This is mainly caused by the inflammatory processes and mechanisms that many autoimmune conditions share. This is why medications used to treat rheumatoid arthritis, have been used to treat different conditions. The underlying theme is that they all share similar foundations in how they are manifested and progress.

RA can also begin as a result of an infection, as mentioned above. If there is a viral infection within the body and the body does not stop working to combat the illness even after it is gone, it can lead to the cellular mimicry factor as discussed. This likely occurs in tandem with people who already possess the genetic components that can lead to RA.

Next page: More information on other possible rheumatoid arthritis causes.

Smoking

Smoking is perhaps the one risk factor of RA that is controllable, as all others are factors are that one cannot change.

The National Rheumatoid Arthritis Society states that smoking with RA can be especially dangerous because it increases the risk of the disease activity beginning to occur outside of the joints. This can include problems with blood vessels, the lungs and include nodules. Many rheumatologists advise that patients quit smoking entirely.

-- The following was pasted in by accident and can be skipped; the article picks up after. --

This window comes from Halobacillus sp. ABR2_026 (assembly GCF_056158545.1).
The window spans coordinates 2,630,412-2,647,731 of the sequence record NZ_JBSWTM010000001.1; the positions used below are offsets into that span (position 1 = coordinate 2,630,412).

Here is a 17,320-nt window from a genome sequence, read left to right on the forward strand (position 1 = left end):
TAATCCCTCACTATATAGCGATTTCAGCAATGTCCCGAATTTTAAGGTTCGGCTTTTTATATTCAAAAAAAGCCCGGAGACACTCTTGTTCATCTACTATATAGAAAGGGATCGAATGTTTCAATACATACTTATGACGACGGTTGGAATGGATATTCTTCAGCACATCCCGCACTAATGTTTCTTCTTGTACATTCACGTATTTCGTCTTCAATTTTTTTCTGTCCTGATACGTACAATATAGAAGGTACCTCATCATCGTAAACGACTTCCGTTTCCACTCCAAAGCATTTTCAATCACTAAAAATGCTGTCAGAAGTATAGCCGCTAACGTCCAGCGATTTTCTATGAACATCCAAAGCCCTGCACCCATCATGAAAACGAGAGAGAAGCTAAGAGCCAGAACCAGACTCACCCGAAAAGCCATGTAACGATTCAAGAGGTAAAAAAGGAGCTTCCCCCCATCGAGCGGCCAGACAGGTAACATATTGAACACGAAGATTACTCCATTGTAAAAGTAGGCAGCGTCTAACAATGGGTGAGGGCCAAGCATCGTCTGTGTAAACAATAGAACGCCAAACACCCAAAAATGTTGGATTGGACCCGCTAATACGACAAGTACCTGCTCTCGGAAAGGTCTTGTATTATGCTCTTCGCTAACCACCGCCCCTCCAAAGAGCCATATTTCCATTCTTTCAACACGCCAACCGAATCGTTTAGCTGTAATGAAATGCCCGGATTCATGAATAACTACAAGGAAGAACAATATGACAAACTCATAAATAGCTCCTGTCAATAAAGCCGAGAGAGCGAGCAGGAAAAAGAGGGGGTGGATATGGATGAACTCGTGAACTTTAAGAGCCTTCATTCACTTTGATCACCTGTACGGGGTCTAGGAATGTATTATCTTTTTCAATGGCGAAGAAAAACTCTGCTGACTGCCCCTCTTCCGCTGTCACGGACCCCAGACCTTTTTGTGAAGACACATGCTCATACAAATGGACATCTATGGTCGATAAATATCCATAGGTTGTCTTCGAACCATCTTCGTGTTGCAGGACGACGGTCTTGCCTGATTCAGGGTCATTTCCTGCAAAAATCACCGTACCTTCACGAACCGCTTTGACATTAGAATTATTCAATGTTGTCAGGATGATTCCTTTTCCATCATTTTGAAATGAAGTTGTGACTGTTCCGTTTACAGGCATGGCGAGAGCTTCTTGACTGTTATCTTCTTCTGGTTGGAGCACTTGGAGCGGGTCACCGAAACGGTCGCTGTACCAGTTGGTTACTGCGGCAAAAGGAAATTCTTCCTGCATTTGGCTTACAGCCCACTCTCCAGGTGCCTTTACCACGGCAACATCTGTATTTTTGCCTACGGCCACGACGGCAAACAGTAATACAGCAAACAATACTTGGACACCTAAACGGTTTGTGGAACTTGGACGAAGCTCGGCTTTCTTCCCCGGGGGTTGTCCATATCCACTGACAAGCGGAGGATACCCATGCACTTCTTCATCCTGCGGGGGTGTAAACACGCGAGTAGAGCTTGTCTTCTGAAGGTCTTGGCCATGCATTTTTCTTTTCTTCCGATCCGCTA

Additionally, the risk of death due to a complication associated with RA shoots way up with smokers, meaning it is probably best not to take up smoking.

However, the problem lies within the fact that many people find smoking soothing to their joints and that it offers temporary relief to the pain caused by RA.

Everyday stressors can be hard to cope with leading people to search for an easy escape. Add chronic illness to the mix and these stressors can increase making it harder – for smokers – to quit. For that reason, many people with RA will continue to smoke despite the evidence to suggest its danger to those with the condition.

Having a good support system and medical team, however, can help motivate a patient to change their lives around in order to thrive and live well with the condition.

Job Stress

New evidence shows certain jobs may increase some workers’ risk for developing RA, this according to findings reported in Arthritis Care & Research.  

Jobs that are labor intensive or expose someone to chemicals, increase a person’s risk for developing RA up to three times more than office jobs.